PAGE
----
Lasswade.] CLERK OF ELDIN. 359 nishing supplies for local consumption and to other quarters, Lasswade sends about 30,000 tons of coal to Edinburgh every year. Auchindinny is a small village situated on the right bank of the Esk at the boundary with Penicuick, and is about five-and-a-half miles distant from Lasswade. It is inhabited by lace and paper makers. Scott, in his ballad “ The Gray Brother,” groups all the localities we have noted with wonderful effect :- ‘ I Sweet are the paths, oh passing sweet I By Esk’s fair streams that run, Impervious to the sun. O’er airy steep, through copsewood deep, “ There the rapt poet’s step may rove, And yield the muse the day ; There Beauty, led by timid Love, May shuq the tell-tale ray. “ From that fair dome, where suit is paid By blast of bugle free, To Auchindinny’s hazel shade, And haunted Woodhouselee. Who knows not Melville’s beechy grove, Dalkeith, which all the virtues love, And Roslin’s rocky glen, And classic Hawthornden I “Yet never path from day to day, The pilgrim’s footsteps range, To Burndale’s ruined grange.” Save but’ the solitary way, South of Lasswade Bridge, on the road to Polton -an estate which, in the early part of the eighteenth century, gave the title of Lord Polton to a senator of the College of Justice, Sir William Calderwood, called to the bench in I 71 I in succession to Lord Anstruther-is a house into which a number 01 antique stones were built some years ago. One of these, a lintel, bears the following date and legend :- ‘ 1557. A. A. NOSCE TEIPSVM. Lasswade has always been a favourite summe1 resort of the citizens of Edinburgh. Sir Walter Scott spent some of the happiest summers of his life here, and amid the woodland scenery is supposed to have found materials for his description of Gandercleugh, in the Tales of my Land. lord.” His house was a delightful retreat, embowered among wood, and close to the Esk. There he continued all his favourite studies, and commenced that work which Erst established his name i-2 litera. ture, “ The Minstrelsy of the Scottish %order,’ which he published at Edinburgh in 1802, and _ _ _ dedicated to his friend and chief, Henry Duke of Buccleuch. In prosecuting the collection of this work, Sir Walter made various excursions-“ raids ” he used to call them-from Lasswade into the most remote recesses of the Border glens, assisted by one or two other enthusiasts in ballad lore, pre-eminent among whom was the friend, whose ‘untimely fate he lamented so long, and whose memory he embalmed in verse-Dr. John Leyden. De Quincey, the “ English opium-eater,” spent the last seventeen years of his life in a humble cottage near Midfield House, on the road from Lasswade to Hawthornden, and there he prepared the collected edition. of his works. He died in Edinburgh on the 8th December, 1859. On high ground above the village stands Eldin House (overlooking Eldindean), the residence of John Clerk, inventor of what was termed in its day, before the introduction of ironclads and steam rams, the modern British system of naval tactics. He was the sixth son of Sir George Clerk of Penicuick, oneof the Barons of Exchequer in Scotland, and inherited the estate of Eldin in early life from his father. Although the longest sail he ever enjoyed was no farther than to the Isle of Arran, in the Firth of Clyde, he had from his boyhood a passion for nautical affairs, and devoted much of his time to the theory and practice ot naval tactics. After. communicating to some of his friends the new suggested system of breaking an enemy’s line of battle, he visited London in 1780, and conferred with several eminent men connected with the navy, among others, Mr. Richard Atkinson, the friend of the future Lord Kodney, and Sir Charles Douglas, Rodney’s ‘‘ Captain of the Fleet ” in the mernorable action of 12th April, 1782, when the latter was victorious over the Comte de Grasse between Dominica and Les Saintes, in the West Indies. Since that time his principle was said to have been adopted by all our admirals ; and Howe, St. Vincent, Duncan, and even Nelson, owe to the Laird of Eldin’s manmuvre their most signal victories. In 1782 he had fifty copies of his “Essay on Naval Tactics ” printed, for distribution among his private friends. It was reprinted in 1790, and second, third, and fourth parts were added in the seven subsequent years, and eventually, in 1804, the whole work was re-published anew, with a preface explaining the origin of his discoveries. “ Although Lord Rodney, as appears by a fragmentary life of Clerk written by Professor Playfair, in the ‘ Transactions of the Royal Society of Edinburgh,’ never concealed in conversation his obliga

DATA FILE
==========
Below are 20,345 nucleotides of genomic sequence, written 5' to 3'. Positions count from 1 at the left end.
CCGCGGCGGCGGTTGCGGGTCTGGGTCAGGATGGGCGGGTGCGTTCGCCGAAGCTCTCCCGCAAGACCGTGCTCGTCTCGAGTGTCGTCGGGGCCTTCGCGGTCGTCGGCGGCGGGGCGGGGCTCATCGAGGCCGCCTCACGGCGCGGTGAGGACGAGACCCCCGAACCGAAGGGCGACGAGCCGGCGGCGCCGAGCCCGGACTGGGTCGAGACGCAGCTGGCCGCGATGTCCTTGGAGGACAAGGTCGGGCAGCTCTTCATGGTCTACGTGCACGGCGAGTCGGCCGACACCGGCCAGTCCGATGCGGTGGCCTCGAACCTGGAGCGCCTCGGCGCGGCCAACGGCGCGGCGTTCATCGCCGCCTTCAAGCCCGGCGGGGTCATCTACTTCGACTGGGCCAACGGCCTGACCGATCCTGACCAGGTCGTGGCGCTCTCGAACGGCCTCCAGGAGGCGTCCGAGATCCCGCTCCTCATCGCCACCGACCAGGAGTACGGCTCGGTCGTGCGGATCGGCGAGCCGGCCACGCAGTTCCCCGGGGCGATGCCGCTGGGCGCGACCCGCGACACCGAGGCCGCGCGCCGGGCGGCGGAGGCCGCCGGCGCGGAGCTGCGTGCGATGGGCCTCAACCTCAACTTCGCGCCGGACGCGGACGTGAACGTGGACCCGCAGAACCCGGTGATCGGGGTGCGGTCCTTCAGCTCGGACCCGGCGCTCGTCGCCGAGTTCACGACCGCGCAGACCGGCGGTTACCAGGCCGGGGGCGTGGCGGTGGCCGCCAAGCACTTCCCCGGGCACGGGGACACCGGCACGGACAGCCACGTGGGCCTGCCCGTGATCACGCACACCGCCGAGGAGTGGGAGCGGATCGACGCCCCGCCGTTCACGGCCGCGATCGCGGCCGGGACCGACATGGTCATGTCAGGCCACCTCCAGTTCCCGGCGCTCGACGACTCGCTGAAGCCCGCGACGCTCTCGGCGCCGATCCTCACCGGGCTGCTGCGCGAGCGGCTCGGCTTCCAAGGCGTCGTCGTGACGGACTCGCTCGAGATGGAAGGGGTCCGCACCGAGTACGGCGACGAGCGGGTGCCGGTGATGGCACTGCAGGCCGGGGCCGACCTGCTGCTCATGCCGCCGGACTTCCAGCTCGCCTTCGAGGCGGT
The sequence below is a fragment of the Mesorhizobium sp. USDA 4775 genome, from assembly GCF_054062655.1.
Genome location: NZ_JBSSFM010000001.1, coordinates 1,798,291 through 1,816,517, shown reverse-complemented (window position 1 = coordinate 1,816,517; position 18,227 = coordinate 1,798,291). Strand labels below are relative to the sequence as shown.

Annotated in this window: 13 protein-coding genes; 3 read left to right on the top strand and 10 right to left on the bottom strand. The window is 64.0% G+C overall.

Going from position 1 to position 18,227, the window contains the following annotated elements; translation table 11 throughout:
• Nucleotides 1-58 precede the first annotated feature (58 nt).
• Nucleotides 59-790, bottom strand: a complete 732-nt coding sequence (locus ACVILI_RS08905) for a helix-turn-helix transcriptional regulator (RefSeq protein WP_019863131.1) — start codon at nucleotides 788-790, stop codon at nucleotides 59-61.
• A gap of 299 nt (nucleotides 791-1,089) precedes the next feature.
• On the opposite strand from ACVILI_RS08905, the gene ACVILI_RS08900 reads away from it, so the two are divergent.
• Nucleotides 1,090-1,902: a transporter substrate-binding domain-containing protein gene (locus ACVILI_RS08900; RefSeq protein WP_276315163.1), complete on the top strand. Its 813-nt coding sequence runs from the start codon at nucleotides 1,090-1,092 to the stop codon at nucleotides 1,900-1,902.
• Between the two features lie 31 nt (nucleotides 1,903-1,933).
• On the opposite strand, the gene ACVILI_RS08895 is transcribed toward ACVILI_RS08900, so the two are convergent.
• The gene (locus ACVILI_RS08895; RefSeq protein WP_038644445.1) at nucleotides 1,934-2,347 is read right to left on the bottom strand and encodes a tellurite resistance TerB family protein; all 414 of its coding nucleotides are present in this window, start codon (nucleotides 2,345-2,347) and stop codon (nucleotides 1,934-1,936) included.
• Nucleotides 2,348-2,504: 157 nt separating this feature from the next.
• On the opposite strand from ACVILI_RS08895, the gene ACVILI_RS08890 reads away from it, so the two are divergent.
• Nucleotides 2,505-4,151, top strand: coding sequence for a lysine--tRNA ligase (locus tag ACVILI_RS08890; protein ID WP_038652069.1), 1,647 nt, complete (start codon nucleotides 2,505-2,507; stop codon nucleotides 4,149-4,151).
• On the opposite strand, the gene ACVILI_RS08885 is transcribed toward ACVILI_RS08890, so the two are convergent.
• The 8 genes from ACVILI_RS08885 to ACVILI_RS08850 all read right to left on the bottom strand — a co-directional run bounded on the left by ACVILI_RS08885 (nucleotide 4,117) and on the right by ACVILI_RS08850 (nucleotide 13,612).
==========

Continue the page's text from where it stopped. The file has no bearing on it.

tioiis to Mr. Clerk as the author of the system, yet the family of that distinguished admiral, in his ‘ Memoirs,’ maintain that no communication of Mr. Clerk’s plan was ever made to their relative. Sir Howard Douglas, too, has come forward in various publications to claim the merit of the maneuvre for his father, the late Admiral Sir Charles Douglas. The origin of the suggestion, however, appears to rest indisputably with Mr. Clerk, who died May 10, 1812, at an advanced age.” He was the father of John Clerk, Lord Eldin, already referred to in earlier portions of this work. Paper has long been extensively manufactured at Lasswade. Springfield, a mile and a half north of the Esk, is a hamlet, with a population of some hundreds, who are almost entirely paper-makers. It is situated in a sylvan dell remarkable for its picturesque beauty. In 1763 there were only three paper-mills in the neighbourhood of Edinburgh, and the quantity of paper made amounted to only 6,400 reams. There are now more than twenty mills in the county of Edinburgh, nine of which are on the North Esk, and nine on the Water of Leith. The first papermill was built at Lasswade about I 750 ; and by 1794 the labourers at it received and circulated in the village L3,ooo per annum. “ Mr. Simpson, the proprietor of two mills in this parish,” says the “ Statistical Account ” for the latter year, “ has the merit of being the first manufacturer in this country who has applied the liquor recommended by Berthollet in his new method of bleaching for the purpose of whitening rags.” He erected an apparatus for the preparation of it, and thus added greatly to the beauty and quality of the paper he produced.